cannot afford to be good net citizens w.r.t caching ads.

> End result: higher degree of proxy caching on the web.

*if* people don't deliberately cache bust to protect their revenues. I
think that's going to be a big 'if'.

> In fact, in my
> opinion doubleclick should be using this scheme already, unverifiable
> transactions or not.
> 
> End result for host a.com: this adds about the cost of 1 additional small
> inline image, and some database processing (database processing is very
> cheap).

IMO, that's assuming a hell of a lot and I don't agree with the assumption
that it'll end up being cheap. I think it'll be expensive enough to
cause some casualties among small sites that rely on ad networks.

> And note that this additional transaction this will soon happen on
> a HTTP/1.1 persistent connection.
> 
> So again, things turn out better for the web as a whole.

Now you've lost me. We end up with an extra trip to the content site
and because this will be persistent, this extra trip will save us something ?
Whichever way you look at it, it's going to slow down the content sites
and slow down delivery times for ads.

> >For the record, my company is part of the Doubleclick network and we already
> >use 302s. I dislike ad cookies myself,
> 
> Then you should try to convince doubleclick to omit ad cookies for your
> company, or convince your company to switch to an ad provider which does
> omit them.

I've no intention of doing either. If someone wants to offer a service
via cookies then good luck to them. My site isn't at all reliant on
DoubleClick because we sell/deliver far more of our own ads.

What I want to contribute to this discussion are 3 points:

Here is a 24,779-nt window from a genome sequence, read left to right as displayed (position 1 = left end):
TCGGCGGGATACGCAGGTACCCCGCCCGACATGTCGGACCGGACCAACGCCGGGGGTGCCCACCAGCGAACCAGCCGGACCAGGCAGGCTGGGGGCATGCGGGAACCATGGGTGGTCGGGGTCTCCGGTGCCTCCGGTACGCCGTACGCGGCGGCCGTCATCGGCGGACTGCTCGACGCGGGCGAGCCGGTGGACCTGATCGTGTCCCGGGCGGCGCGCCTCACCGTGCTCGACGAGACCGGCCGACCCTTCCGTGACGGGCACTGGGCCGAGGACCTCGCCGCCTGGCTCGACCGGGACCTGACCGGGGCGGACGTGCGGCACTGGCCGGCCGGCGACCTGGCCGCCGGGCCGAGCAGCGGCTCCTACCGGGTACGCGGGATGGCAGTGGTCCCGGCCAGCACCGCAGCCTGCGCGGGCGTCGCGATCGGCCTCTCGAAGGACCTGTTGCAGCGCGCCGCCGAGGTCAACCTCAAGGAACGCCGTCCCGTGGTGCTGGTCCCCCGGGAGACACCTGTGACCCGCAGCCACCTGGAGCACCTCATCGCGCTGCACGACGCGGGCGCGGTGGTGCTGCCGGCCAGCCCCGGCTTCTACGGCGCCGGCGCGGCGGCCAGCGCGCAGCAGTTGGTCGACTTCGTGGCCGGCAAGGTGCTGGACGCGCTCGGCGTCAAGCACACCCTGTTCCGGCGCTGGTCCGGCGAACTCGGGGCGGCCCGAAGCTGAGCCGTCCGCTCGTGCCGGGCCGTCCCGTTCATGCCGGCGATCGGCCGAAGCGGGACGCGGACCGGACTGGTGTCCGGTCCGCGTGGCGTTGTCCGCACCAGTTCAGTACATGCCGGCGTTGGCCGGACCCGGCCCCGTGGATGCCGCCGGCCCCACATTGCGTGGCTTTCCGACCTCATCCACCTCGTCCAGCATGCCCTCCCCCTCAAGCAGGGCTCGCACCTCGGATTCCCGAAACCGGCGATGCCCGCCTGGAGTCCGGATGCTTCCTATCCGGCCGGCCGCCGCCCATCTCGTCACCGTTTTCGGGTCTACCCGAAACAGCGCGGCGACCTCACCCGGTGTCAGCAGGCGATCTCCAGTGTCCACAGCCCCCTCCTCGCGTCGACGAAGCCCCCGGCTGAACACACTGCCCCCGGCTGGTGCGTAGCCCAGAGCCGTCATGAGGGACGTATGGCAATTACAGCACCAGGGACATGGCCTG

1) the simple/cheap alternatives aren't half as cheap/simple as
		some might think.
	2) it's likely that other loopholes will be found.
	3) the new loopholes could have a more negative effect on web
		traffic.

> >I don't know if this is possible, but we might end up with something
> >crazy like the following as a way to set the cookie behind the user's
> >back..
> >
> >- user visits content site 'X'.
> >- X sees user hasn't got X's cookie so bounces user to ad site Y
> >- ad site Y sets its cookie and redirects user back to content site X
> 
> This step is not possible: if you redirect to another server, all
> transactions on that server are unverifiable, so Y cannot set a cookie.

What I meant was redirecting the main request (pageview) rather than
an inline image. If X redirects to Y before displaying the page, Y can
set a cookie and redirect back to the page on X which then includes the
inline from Y. Kind of a front-door into the site... come back when you've
'registered' with the ad company. Now that might not be possible, but
it does look possible to me.


--
Rob Hartill   Internet Movie Database (Ltd)
http://us.imdb.com/Oscars/oscars_1996 -  hype free Oscars (R) info.
http://us.imdb.com/usr/sweepstake     -  Win a 56k X2 modem. Free draw.
Received on Sunday, 16 March 1997 08:41:11 EST